Linton Kwesi Johnson

Johnson is a British-based dub poet (for details of future events visit:

1 Does art make a difference?

The creative imagination is a defining characteristic of what it means to be human. Art offers us a vision of how we could be. Art is also a means of personal and social catharsis. And it is a crucial factor in the formation of identities. Art as a commodity provides people with jobs. Art is central to our spiritual well-being, too. So, yes, art does make a difference.

2 Should politics and art mix?

People have long given artistic expression to their struggle against oppression and injustice. Revolutionary movements for change have been complemented by cultural movements. This is particularly true of anti-colonial struggles. Art has often been the only means for ordinary people to voice their suffering, hopes and aspirations and their vision of change.

3 Is your work for the many or for the few?

I suspect that many poets would answer “myself”. That would be only partially true for me. Yes, I write for myself insofar as I am trying to make sense of and give voice to my experience. But my experience is a shared one, both socially and historically.

4 If you were world leader, what would be your first law?

Playing God was never one of my ambitions, but if I did have the power, I would change the terms of trade between the developed nations and the undeveloped ones.

5 Who would be your top advisers?

I don’t know – maybe my mother!

6 What, if anything, would you censor?

Lies and disinformation in the media.

7 If you had to banish one public figure, who would it be?

I wouldn’t want to banish anyone, but I do find sanctimonious bigots who hide behind a facade of left-of-centre liberalism very annoying.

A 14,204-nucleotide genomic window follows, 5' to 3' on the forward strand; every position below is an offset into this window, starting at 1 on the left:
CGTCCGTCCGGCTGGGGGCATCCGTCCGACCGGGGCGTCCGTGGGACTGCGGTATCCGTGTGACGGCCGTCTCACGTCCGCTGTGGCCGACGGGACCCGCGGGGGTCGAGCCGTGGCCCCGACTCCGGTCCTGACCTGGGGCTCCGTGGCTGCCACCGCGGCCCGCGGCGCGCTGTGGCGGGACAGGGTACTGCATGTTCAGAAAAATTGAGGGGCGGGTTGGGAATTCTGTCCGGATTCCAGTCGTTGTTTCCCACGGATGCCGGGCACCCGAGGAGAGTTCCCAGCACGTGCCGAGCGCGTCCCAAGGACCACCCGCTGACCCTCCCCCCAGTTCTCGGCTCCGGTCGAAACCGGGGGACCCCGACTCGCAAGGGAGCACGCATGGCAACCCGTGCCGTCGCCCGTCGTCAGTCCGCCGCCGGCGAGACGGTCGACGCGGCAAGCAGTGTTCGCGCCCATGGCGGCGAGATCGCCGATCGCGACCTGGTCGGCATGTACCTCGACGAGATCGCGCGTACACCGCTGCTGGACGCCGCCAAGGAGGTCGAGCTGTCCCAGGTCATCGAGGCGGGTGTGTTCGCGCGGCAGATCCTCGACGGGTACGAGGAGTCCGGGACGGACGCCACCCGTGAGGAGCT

8 What are the rules that you live by?

Have good manners and dignity in poverty; be kind, considerate, compassionate and respectful and live good with your neighbours.

9 Do you love your country?

I do not consider myself a scoundrel, so I won’t hoist the Union Jack. However, I’ve come to terms with my Britishness – sort of, anyway.

10 Are we all doomed?

For the late John La Rose, a comrade of C L R James, self-activity and hope are what sustain the “dream to change the world”.

This article first appeared in the 17 March 2008 issue of the New Statesman, Iraq: the war that changed us

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SRSLY #13: Take Two

On the pop culture podcast this week, we discuss Michael Fassbender’s Macbeth, the recent BBC adaptations of Lady Chatterley’s Lover and Cider with Rosie, and reminisce about teen movie Shakespeare retelling She’s the Man.

This is SRSLY, the pop culture podcast from the New Statesman. Here, you can find links to all the things we talk about in the show as well as a bit more detail about who we are and where else you can find us online.

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SRSLY is hosted by Caroline Crampton and Anna Leszkiewicz, the NS’s web editor and editorial assistant. We’re on Twitter as @c_crampton and @annaleszkie, where between us we post a heady mixture of Serious Journalism, excellent gifs and regularly ask questions J K Rowling needs to answer.

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You can also find us on Twitter @srslypod, or send us your thoughts on tumblr here. If you like the podcast, we'd love you to leave a review on iTunes - this helps other people come across it.

The Links

On Macbeth

Ryan Gilbey’s review of Macbeth.

The trailer for the film.

The details about the 2005 Macbeth from the BBC’s Shakespeare Retold series.


On Lady Chatterley’s Lover and Cider with Rosie

Rachel Cooke’s review of Lady Chatterley’s Lover.

Sarah Hughes on Cider with Rosie, and the BBC’s attempt to create “heritage television for the Downton Abbey age”.


On She’s the Man (and other teen movie Shakespeare retellings)

The trailer for She’s the Man.

The 27 best moments from the film.

Bim Adewunmi’s great piece remembering 10 Things I Hate About You.


Next week:

Anna is reading Lolly Willowes by Sylvia Townsend Warner.


Your questions:

We loved talking about your recommendations and feedback this week. If you have thoughts you want to share on anything we've discussed, or questions you want to ask us, please email us on srslypod[at], or @ us on Twitter @srslypod, or get in touch via tumblr here. We also have Facebook now.



The music featured this week, in order of appearance, is:


Our theme music is “Guatemala - Panama March” (by Heftone Banjo Orchestra), licensed under Creative Commons. 



See you next week!

PS If you missed #12, check it out here.

Caroline Crampton is web editor of the New Statesman.

Anna Leszkiewicz is the New Statesman's editorial assistant.